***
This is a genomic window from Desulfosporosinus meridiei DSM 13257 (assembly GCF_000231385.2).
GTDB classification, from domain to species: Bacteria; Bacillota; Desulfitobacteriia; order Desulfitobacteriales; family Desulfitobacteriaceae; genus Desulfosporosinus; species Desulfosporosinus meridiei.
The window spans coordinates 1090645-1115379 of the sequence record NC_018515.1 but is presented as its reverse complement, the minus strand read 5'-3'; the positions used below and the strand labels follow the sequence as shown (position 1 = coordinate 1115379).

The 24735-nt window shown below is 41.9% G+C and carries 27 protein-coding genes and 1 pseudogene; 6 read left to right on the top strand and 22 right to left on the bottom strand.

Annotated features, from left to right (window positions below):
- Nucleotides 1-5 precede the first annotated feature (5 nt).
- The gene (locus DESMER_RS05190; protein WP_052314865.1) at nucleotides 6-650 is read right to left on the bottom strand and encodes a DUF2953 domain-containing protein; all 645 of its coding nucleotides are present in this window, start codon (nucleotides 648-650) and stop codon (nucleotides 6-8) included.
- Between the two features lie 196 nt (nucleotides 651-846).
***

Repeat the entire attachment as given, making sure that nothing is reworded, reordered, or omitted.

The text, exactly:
This is a genomic window from Desulfosporosinus meridiei DSM 13257 (assembly GCF_000231385.2).
GTDB classification, from domain to species: Bacteria; Bacillota; Desulfitobacteriia; order Desulfitobacteriales; family Desulfitobacteriaceae; genus Desulfosporosinus; species Desulfosporosinus meridiei.
The window spans coordinates 1090645-1115379 of the sequence record NC_018515.1 but is presented as its reverse complement, the minus strand read 5'-3'; the positions used below and the strand labels follow the sequence as shown (position 1 = coordinate 1115379).

The 24735-nt window shown below is 41.9% G+C and carries 27 protein-coding genes and 1 pseudogene; 6 read left to right on the top strand and 22 right to left on the bottom strand.

Annotated features, from left to right (window positions below):
- Nucleotides 1-5 precede the first annotated feature (5 nt).
- The gene (locus DESMER_RS05190; protein WP_052314865.1) at nucleotides 6-650 is read right to left on the bottom strand and encodes a DUF2953 domain-containing protein; all 645 of its coding nucleotides are present in this window, start codon (nucleotides 648-650) and stop codon (nucleotides 6-8) included.
- Between the two features lie 196 nt (nucleotides 651-846).